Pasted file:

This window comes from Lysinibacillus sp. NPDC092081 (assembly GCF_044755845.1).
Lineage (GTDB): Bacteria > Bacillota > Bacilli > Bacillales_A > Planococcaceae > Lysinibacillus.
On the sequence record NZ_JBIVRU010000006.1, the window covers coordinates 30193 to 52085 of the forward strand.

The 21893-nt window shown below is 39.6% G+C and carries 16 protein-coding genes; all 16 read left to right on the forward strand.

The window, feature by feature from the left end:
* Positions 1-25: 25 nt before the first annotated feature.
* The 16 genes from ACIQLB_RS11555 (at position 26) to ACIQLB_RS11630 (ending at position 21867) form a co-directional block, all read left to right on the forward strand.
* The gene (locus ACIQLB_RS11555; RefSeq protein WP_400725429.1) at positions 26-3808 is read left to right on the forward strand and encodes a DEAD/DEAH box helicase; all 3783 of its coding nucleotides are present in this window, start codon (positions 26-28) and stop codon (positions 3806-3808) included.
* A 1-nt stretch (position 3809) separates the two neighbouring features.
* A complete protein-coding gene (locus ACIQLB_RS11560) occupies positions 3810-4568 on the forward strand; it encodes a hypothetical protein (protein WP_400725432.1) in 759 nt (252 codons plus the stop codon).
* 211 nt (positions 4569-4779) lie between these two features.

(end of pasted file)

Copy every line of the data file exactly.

This window comes from Lysinibacillus sp. NPDC092081 (assembly GCF_044755845.1).
Lineage (GTDB): Bacteria > Bacillota > Bacilli > Bacillales_A > Planococcaceae > Lysinibacillus.
On the sequence record NZ_JBIVRU010000006.1, the window covers coordinates 30193 to 52085 of the forward strand.

The 21893-nt window shown below is 39.6% G+C and carries 16 protein-coding genes; all 16 read left to right on the forward strand.

The window, feature by feature from the left end:
* Positions 1-25: 25 nt before the first annotated feature.
* The 16 genes from ACIQLB_RS11555 (at position 26) to ACIQLB_RS11630 (ending at position 21867) form a co-directional block, all read left to right on the forward strand.
* The gene (locus ACIQLB_RS11555; RefSeq protein WP_400725429.1) at positions 26-3808 is read left to right on the forward strand and encodes a DEAD/DEAH box helicase; all 3783 of its coding nucleotides are present in this window, start codon (positions 26-28) and stop codon (positions 3806-3808) included.
* A 1-nt stretch (position 3809) separates the two neighbouring features.
* A complete protein-coding gene (locus ACIQLB_RS11560) occupies positions 3810-4568 on the forward strand; it encodes a hypothetical protein (protein WP_400725432.1) in 759 nt (252 codons plus the stop codon).
* 211 nt (positions 4569-4779) lie between these two features.